Like Taj, Raitt faced an early struggle in her musical career trying to break the status quo of musical genres. As a young red-headed Quaker girl, it was tough in the beginning to get people to take her seriously as a blues performer. With persistence and patience, she melded different musical genres to create her unique brand of blues music, finally meeting great commercial success, including nine Grammy awards and being inducted into the Rock and Roll Hall of Fame. She also shares Taj’s passion for political activism and has contributed her talents to many social causes.

After quickly winning over the crowd at the Bowl with her powerful, funky, jammin’ blues band, she sat down for a short acoustic set with Taj. It was almost the highlight of the evening. The two of them picked through a trio of blues classics and harmonized in passionate blues vocals that could make the hair stand up on the back of any fan of this musical genre.

Next, Taj stepped off, and Raitt’s brilliant band returned to the stage. Playing in her trademark bottle-neck guitar style, she led the group into a medley of her biggest hit songs, and the crowd went wild. Fans danced and sang along to each familiar tune. Just when the crowd thought it couldn’t get any better, Taj and his savvy band of musicians returned to the stage for a super jam with Raitt and her players. Rolling through a jamming encore medley of songs, the explosive sound sent most everyone in the crowd into a clapping and dancing frenzy.

Long live the blues!


Source: © Copyright NoozHawk

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On this Memorial Day, I'd like to share the lyrics to my song "A SOLDIER AT WAR", dedicated to all the soldiers from all the wars who DIDN'T die, all those who have been living with the internal scars of their war experience. My heart goes out to you all, and I certainly do appreciate your service to our country. Is this an "anti-war song"...YES! And I dedicate these lyrics to the great Ron Kovic, author of "Born On The Fourth Of July".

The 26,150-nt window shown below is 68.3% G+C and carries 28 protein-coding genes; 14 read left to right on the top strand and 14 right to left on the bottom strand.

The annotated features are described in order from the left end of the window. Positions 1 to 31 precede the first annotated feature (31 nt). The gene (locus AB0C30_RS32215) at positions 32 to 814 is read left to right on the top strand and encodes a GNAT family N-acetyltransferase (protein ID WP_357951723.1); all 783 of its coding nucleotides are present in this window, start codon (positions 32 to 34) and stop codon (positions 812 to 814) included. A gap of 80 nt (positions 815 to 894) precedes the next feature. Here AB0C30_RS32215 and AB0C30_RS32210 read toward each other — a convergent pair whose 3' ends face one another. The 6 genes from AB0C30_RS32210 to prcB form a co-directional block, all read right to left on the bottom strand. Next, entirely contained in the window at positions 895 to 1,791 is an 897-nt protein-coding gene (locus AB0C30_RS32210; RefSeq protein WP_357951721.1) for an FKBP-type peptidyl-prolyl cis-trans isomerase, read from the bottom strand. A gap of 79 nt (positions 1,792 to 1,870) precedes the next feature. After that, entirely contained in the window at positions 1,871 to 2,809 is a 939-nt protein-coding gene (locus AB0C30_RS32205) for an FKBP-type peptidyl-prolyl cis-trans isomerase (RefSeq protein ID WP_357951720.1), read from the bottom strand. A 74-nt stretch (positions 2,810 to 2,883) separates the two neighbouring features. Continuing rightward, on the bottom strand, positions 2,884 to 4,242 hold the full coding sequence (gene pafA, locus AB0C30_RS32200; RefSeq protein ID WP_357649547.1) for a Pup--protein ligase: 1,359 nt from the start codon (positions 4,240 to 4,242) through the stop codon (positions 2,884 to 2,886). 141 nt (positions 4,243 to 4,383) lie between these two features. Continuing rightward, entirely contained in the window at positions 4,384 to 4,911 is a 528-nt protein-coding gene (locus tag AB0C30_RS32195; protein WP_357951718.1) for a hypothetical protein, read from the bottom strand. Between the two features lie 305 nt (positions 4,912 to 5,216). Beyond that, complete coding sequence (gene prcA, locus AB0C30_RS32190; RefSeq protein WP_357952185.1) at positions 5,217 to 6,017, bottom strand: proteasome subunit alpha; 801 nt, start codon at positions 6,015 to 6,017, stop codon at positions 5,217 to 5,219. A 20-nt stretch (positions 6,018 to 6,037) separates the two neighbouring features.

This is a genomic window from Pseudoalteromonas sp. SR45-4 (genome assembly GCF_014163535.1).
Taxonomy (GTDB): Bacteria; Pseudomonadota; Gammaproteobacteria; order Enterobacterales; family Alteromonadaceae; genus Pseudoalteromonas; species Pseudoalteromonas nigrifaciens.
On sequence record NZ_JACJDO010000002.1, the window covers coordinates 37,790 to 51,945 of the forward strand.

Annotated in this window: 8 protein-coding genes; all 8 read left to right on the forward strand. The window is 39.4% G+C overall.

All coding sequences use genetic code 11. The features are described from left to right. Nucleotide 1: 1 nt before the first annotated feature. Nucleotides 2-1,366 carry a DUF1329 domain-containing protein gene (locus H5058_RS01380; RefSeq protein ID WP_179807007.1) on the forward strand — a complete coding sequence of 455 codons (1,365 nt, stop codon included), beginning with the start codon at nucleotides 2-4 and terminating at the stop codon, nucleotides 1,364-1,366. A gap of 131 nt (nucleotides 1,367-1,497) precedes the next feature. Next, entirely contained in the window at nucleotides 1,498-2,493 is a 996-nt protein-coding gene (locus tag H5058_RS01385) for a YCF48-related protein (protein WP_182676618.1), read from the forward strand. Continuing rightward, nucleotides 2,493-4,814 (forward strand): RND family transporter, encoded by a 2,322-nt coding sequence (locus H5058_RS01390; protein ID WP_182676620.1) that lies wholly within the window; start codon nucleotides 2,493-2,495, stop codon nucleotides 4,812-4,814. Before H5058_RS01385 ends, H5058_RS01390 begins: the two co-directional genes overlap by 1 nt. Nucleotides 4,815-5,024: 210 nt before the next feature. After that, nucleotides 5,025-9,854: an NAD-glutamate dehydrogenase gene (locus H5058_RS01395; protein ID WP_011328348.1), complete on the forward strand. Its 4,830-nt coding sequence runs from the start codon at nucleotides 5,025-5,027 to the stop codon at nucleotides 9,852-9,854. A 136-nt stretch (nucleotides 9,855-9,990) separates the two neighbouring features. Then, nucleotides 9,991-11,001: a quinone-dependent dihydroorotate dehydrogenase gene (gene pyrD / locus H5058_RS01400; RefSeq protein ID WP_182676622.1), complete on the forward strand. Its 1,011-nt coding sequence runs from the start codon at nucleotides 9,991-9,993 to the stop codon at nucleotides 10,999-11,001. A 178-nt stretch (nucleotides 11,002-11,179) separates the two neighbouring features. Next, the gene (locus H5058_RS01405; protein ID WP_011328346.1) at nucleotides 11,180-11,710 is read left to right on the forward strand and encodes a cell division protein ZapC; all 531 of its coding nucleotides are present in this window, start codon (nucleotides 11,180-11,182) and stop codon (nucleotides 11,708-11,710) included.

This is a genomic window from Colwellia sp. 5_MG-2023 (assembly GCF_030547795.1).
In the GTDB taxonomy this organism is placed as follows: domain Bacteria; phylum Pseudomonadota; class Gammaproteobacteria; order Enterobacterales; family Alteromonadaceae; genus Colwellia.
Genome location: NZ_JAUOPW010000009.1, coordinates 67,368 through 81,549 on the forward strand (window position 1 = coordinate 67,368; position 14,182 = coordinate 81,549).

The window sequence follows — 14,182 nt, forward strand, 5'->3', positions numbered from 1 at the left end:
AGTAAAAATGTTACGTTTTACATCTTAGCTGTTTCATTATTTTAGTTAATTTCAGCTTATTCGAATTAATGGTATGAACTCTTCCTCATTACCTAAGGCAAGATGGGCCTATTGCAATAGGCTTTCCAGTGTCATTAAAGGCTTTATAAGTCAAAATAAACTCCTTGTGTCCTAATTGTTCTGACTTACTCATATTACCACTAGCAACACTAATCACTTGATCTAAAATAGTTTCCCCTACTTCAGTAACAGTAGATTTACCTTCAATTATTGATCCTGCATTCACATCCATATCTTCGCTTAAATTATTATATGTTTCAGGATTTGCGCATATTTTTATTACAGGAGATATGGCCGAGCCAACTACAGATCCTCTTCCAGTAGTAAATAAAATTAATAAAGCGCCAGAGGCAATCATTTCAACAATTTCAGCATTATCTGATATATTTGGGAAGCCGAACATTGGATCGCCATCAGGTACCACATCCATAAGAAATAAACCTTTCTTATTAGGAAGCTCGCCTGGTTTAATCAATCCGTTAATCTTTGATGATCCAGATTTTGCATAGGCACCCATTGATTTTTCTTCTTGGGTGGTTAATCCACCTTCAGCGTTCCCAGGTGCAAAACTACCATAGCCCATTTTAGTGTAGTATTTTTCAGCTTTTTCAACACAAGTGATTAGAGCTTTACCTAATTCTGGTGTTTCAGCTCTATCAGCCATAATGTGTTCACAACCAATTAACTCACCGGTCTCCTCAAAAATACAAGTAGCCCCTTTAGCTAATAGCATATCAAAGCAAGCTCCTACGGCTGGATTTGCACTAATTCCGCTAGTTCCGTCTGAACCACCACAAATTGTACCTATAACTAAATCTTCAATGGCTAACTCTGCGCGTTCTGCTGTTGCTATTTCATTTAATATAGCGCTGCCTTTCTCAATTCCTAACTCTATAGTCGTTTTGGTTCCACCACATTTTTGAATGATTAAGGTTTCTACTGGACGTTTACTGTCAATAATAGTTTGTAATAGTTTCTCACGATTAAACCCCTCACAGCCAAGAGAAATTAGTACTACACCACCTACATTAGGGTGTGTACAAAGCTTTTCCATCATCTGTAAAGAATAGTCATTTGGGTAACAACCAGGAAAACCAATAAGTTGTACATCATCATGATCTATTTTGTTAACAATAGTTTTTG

A SOLDIER AT WAR

VERSE 1:
I’m a soldier at war.
I know you’ve seen my face before.
I am Red, White, and Blue.
I am black and brown and yellow too.
I have killed and I have died,
All alone and damaged deep inside.
And the child I used to be,
Was sacrificed for some insanity.

VERSE 2:
Left a boy, now half a man,
My innocence was lost in a foreign land.
I fought so hard and I fought so long,
I fought for my country, right or wrong.
In the eye of the slaughter,
No Star Spangled Banner did I see.
There is blood on the water,
It’s flowing like the blood inside of me.

VERSE 3:
In smoke-fill rooms, the Men Of Might
Will send your son somewhere to fight.
And I am one of many more,
Just pawns in a Holy War.

BRIDGE:
In a field where the food used to grow,
There’s a murder of crows.

VERSE 4
Now the war is dead and gone,
But the battle goes on and on.
And the dream that used to be
Is buried so deep inside of me.
I believed what I was told,
But all that glitters is not gold.
I still see my brother’s hand…..
Why he died, I’ll never understand.

VERSE 5….REPRISE:
I’m a soldier at war.
I know you’ve seen my face before.
Just a name and a loaded gun,
One more lost, forsaken son.
I’m a soldier at war.
I’m a soldier at war….
Just a soldier at war.
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2 months ago